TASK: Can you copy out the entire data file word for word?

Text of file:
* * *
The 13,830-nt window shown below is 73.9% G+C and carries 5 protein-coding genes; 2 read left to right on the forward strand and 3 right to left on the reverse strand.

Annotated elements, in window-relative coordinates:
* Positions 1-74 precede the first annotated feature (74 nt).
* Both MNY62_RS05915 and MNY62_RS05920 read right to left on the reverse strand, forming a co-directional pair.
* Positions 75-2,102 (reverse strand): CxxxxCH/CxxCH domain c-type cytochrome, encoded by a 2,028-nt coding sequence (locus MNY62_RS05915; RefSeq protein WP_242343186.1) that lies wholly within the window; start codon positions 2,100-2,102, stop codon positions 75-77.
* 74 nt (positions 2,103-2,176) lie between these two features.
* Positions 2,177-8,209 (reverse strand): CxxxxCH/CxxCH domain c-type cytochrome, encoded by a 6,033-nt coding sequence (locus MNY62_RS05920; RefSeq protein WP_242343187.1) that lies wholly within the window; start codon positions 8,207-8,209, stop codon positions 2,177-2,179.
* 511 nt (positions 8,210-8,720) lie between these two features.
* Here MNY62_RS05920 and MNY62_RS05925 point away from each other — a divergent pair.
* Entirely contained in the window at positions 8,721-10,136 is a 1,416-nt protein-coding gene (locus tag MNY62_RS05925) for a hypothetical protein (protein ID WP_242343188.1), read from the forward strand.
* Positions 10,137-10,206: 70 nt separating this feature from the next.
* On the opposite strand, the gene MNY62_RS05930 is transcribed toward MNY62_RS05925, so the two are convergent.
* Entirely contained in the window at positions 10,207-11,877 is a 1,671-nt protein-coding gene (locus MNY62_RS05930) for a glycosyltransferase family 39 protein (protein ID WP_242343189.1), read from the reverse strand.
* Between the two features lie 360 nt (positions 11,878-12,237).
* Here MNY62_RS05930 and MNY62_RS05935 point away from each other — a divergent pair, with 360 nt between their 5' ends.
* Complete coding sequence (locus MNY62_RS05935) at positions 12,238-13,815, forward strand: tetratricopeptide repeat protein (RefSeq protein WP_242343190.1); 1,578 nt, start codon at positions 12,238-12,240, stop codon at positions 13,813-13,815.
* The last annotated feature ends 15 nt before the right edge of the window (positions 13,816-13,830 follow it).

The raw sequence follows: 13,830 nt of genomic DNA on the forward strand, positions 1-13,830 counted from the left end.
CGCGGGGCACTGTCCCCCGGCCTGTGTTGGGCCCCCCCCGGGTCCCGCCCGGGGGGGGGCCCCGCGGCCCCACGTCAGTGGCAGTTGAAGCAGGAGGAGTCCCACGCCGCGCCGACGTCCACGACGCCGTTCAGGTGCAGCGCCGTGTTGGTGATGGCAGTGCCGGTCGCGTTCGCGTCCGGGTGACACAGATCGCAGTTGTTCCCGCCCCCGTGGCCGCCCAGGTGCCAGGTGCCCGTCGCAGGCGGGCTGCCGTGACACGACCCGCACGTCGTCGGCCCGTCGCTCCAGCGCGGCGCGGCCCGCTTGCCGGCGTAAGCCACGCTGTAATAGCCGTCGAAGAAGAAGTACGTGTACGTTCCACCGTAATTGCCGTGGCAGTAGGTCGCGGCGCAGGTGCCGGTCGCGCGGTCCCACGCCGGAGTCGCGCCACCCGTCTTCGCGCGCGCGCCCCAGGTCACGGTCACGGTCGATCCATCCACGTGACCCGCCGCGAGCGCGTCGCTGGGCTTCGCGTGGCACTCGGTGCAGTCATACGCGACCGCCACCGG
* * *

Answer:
The 13,830-nt window shown below is 73.9% G+C and carries 5 protein-coding genes; 2 read left to right on the forward strand and 3 right to left on the reverse strand.

Annotated elements, in window-relative coordinates:
* Positions 1-74 precede the first annotated feature (74 nt).
* Both MNY62_RS05915 and MNY62_RS05920 read right to left on the reverse strand, forming a co-directional pair.
* Positions 75-2,102 (reverse strand): CxxxxCH/CxxCH domain c-type cytochrome, encoded by a 2,028-nt coding sequence (locus MNY62_RS05915; RefSeq protein WP_242343186.1) that lies wholly within the window; start codon positions 2,100-2,102, stop codon positions 75-77.
* 74 nt (positions 2,103-2,176) lie between these two features.
* Positions 2,177-8,209 (reverse strand): CxxxxCH/CxxCH domain c-type cytochrome, encoded by a 6,033-nt coding sequence (locus MNY62_RS05920; RefSeq protein WP_242343187.1) that lies wholly within the window; start codon positions 8,207-8,209, stop codon positions 2,177-2,179.
* 511 nt (positions 8,210-8,720) lie between these two features.
* Here MNY62_RS05920 and MNY62_RS05925 point away from each other — a divergent pair.
* Entirely contained in the window at positions 8,721-10,136 is a 1,416-nt protein-coding gene (locus tag MNY62_RS05925) for a hypothetical protein (protein ID WP_242343188.1), read from the forward strand.
* Positions 10,137-10,206: 70 nt separating this feature from the next.
* On the opposite strand, the gene MNY62_RS05930 is transcribed toward MNY62_RS05925, so the two are convergent.
* Entirely contained in the window at positions 10,207-11,877 is a 1,671-nt protein-coding gene (locus MNY62_RS05930) for a glycosyltransferase family 39 protein (protein ID WP_242343189.1), read from the reverse strand.
* Between the two features lie 360 nt (positions 11,878-12,237).
* Here MNY62_RS05930 and MNY62_RS05935 point away from each other — a divergent pair, with 360 nt between their 5' ends.
* Complete coding sequence (locus MNY62_RS05935) at positions 12,238-13,815, forward strand: tetratricopeptide repeat protein (RefSeq protein WP_242343190.1); 1,578 nt, start codon at positions 12,238-12,240, stop codon at positions 13,813-13,815.
* The last annotated feature ends 15 nt before the right edge of the window (positions 13,816-13,830 follow it).

The raw sequence follows: 13,830 nt of genomic DNA on the forward strand, positions 1-13,830 counted from the left end.
CGCGGGGCACTGTCCCCCGGCCTGTGTTGGGCCCCCCCCGGGTCCCGCCCGGGGGGGGGCCCCGCGGCCCCACGTCAGTGGCAGTTGAAGCAGGAGGAGTCCCACGCCGCGCCGACGTCCACGACGCCGTTCAGGTGCAGCGCCGTGTTGGTGATGGCAGTGCCGGTCGCGTTCGCGTCCGGGTGACACAGATCGCAGTTGTTCCCGCCCCCGTGGCCGCCCAGGTGCCAGGTGCCCGTCGCAGGCGGGCTGCCGTGACACGACCCGCACGTCGTCGGCCCGTCGCTCCAGCGCGGCGCGGCCCGCTTGCCGGCGTAAGCCACGCTGTAATAGCCGTCGAAGAAGAAGTACGTGTACGTTCCACCGTAATTGCCGTGGCAGTAGGTCGCGGCGCAGGTGCCGGTCGCGCGGTCCCACGCCGGAGTCGCGCCACCCGTCTTCGCGCGCGCGCCCCAGGTCACGGTCACGGTCGATCCATCCACGTGACCCGCCGCGAGCGCGTCGCTGGGCTTCGCGTGGCACTCGGTGCAGTCATACGCGACCGCCACCGG